In an interview with Bernard Gwertzman of Council on Foreign Relations, Steven Pifer said U.S.-Russian relations have “deteriorated significantly” since the Putin-Bush summit of 2002. Pifer believes the current state of relations has not left much in the U.S. diplomatic tool-kit to use against Moscow, and he suggests that the next administration try to return to negotiations on limiting strategic arms.
Bernard Gwertzman: Shortly after the fighting in Georgia began, I had an interview with a former colleague of yours, CFR Senior Fellow Stephen Sestanovich, who said that we’ll know in a few months whether this turned out to be just a bump or fork in the road in relations between Western countries and Russia. How permanent do you think this conflict will be in U.S.-Russian relations?
Steven Pifer: Well, certainly the conflict has had an impact on U.S.-Russia relations. But I would wait before making a longer-term assessment until you see several months into the next administration, and see how either President Barack Obama or President John McCain deals with Russia.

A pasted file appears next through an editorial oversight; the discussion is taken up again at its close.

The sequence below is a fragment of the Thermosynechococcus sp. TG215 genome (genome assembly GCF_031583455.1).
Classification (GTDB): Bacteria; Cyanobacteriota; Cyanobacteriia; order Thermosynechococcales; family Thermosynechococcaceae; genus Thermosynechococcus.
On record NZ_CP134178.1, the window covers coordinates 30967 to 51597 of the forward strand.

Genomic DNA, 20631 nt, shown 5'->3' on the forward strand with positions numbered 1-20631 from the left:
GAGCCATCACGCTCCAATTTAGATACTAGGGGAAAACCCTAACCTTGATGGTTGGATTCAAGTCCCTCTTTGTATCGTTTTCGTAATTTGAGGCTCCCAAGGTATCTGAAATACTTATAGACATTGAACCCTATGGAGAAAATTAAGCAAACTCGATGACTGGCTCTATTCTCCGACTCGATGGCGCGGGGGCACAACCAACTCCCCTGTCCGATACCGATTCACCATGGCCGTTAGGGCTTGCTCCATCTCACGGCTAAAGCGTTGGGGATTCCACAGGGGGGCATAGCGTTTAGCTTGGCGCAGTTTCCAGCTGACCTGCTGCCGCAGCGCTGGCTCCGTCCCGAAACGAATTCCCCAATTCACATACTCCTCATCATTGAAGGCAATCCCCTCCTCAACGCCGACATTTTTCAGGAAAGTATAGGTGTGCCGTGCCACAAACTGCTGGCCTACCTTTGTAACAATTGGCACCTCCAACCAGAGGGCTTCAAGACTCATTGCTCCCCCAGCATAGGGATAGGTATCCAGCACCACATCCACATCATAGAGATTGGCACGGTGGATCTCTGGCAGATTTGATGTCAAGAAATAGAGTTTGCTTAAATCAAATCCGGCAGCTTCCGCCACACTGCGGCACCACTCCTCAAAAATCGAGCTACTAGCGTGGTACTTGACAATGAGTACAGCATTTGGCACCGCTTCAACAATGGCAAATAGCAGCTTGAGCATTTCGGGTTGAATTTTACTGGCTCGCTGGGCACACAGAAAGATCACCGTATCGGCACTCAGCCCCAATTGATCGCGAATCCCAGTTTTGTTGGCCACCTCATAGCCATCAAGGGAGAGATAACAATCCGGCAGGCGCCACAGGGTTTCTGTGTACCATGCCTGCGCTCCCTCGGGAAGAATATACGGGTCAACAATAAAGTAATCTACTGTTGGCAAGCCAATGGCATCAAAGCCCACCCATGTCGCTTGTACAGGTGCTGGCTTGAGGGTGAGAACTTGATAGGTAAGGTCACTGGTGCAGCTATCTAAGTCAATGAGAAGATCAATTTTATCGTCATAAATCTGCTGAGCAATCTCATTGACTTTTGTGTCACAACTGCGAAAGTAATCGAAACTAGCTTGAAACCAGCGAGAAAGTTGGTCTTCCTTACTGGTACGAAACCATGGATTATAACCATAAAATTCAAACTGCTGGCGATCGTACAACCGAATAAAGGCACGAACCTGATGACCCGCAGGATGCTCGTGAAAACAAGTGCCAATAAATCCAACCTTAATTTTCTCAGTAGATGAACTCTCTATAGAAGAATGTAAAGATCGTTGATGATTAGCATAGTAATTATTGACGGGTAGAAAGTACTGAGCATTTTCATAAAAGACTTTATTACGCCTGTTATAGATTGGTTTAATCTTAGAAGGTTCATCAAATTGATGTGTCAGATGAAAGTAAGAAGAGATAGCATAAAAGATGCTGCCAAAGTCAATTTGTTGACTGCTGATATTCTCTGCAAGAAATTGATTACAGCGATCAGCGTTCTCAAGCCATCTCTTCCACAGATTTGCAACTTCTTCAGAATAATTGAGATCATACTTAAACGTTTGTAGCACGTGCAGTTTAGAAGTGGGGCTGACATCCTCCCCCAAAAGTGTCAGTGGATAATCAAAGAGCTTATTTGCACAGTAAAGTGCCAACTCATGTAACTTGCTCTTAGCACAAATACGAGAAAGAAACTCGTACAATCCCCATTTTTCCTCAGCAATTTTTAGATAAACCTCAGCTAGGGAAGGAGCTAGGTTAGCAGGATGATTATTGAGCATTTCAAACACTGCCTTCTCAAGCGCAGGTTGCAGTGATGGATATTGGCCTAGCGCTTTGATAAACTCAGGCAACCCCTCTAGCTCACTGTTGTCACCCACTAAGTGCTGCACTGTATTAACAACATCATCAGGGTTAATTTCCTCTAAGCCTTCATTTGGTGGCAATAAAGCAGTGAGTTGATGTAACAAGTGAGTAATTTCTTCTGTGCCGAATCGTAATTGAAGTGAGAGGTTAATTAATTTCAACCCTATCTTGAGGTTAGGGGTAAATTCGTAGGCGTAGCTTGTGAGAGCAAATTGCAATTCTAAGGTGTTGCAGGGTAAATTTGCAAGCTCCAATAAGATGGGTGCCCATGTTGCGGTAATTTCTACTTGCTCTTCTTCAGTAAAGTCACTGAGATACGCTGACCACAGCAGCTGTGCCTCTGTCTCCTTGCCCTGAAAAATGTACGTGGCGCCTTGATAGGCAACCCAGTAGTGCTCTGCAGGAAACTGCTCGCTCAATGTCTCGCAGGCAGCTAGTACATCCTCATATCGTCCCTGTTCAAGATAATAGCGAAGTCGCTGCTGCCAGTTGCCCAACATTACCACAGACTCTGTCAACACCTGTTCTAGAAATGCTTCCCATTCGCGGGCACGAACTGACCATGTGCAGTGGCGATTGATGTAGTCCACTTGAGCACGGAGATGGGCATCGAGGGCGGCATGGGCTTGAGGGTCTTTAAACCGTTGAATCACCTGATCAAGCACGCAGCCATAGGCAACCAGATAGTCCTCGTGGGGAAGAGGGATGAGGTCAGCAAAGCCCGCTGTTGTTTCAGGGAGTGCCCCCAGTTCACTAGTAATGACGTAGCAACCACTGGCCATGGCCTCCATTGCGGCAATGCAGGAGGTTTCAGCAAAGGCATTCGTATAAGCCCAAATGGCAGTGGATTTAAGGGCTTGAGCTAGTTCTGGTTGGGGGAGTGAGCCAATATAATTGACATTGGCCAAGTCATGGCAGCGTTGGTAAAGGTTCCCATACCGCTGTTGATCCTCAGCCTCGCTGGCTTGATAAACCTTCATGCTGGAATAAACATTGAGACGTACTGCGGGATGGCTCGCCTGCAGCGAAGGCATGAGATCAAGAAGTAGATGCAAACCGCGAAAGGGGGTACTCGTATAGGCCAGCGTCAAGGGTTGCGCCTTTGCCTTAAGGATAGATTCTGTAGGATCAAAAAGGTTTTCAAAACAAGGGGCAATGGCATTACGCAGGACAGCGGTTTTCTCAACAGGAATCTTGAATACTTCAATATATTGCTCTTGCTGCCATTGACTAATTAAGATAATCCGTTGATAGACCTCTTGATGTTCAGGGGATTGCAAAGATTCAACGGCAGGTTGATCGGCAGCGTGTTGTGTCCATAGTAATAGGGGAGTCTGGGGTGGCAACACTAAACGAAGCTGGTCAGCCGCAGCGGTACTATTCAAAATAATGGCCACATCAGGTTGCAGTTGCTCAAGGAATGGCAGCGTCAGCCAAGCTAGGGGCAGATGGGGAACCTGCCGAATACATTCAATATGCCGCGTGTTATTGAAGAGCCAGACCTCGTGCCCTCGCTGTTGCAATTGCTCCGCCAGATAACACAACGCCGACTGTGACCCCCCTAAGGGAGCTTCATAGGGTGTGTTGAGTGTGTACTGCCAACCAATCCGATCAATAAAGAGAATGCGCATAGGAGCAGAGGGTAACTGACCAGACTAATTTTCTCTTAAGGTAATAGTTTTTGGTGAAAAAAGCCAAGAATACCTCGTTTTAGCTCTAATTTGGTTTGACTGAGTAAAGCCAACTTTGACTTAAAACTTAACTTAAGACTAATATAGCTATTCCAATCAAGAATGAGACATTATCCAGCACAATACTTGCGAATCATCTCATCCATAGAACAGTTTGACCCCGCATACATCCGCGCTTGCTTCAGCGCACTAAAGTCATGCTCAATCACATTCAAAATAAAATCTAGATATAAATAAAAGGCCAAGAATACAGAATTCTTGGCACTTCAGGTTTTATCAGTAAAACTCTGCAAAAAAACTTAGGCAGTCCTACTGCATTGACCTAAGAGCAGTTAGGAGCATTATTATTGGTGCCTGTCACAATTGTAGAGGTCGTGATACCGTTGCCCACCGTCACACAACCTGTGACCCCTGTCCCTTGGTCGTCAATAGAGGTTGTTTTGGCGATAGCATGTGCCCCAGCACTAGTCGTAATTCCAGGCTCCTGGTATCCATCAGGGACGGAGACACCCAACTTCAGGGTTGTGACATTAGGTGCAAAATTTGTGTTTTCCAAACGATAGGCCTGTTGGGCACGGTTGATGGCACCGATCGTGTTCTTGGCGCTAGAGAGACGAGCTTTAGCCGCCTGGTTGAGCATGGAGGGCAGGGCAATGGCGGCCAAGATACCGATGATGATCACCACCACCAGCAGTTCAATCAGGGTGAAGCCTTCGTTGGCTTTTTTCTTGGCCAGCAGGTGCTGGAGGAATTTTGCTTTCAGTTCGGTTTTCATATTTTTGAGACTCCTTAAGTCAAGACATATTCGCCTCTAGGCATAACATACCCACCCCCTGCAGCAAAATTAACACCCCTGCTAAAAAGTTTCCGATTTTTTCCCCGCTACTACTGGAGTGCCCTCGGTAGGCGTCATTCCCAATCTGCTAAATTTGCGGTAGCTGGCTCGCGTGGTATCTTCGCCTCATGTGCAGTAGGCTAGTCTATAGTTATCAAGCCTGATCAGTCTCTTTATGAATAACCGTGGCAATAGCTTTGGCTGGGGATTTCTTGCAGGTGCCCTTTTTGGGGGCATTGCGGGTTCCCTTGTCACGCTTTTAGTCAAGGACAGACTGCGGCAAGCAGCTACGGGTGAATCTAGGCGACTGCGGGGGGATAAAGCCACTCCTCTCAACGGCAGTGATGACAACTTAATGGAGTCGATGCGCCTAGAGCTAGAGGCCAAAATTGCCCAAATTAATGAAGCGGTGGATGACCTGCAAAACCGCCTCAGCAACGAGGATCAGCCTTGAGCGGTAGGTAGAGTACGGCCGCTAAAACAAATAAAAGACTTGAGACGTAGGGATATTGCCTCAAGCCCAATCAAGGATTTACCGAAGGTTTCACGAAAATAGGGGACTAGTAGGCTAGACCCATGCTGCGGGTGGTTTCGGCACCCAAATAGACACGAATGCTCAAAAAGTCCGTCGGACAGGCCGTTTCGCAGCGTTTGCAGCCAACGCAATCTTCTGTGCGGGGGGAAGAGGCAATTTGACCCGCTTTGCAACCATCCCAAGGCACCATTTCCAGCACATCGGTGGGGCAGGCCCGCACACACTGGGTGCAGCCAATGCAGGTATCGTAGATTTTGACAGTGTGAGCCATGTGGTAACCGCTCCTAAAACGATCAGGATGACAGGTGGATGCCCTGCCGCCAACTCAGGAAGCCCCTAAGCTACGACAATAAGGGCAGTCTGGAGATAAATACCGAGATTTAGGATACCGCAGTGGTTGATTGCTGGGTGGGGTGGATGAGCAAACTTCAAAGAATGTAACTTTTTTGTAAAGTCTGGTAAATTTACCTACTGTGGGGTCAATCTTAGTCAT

Gwertzman: What do you think the Russians are looking for right now in the aftermath of Georgia?
Pifer: Well, I think there are a couple things going on here. First, the conflict with Georgia was not just about South Ossetia. It’s also important to remember that-and this sometimes gets lost in the American narrative-that however badly he was provoked, on August 7, [Georgian] President Mikheil Saakashvili made a miscalculation when he sent his military into South Ossetia. The speed of the Russian response suggests to me that they were ready, prepared to go, and were just waiting for the pretext, and unfortunately that decision on August 7 gave them the pretext. But I think that the Russian message was not just about South Ossetia. That was a broader signal to Georgia, and to other neighbors, that Russia is serious about having influence in its neighborhood. That is going to be an issue that we’re going to have to deal with.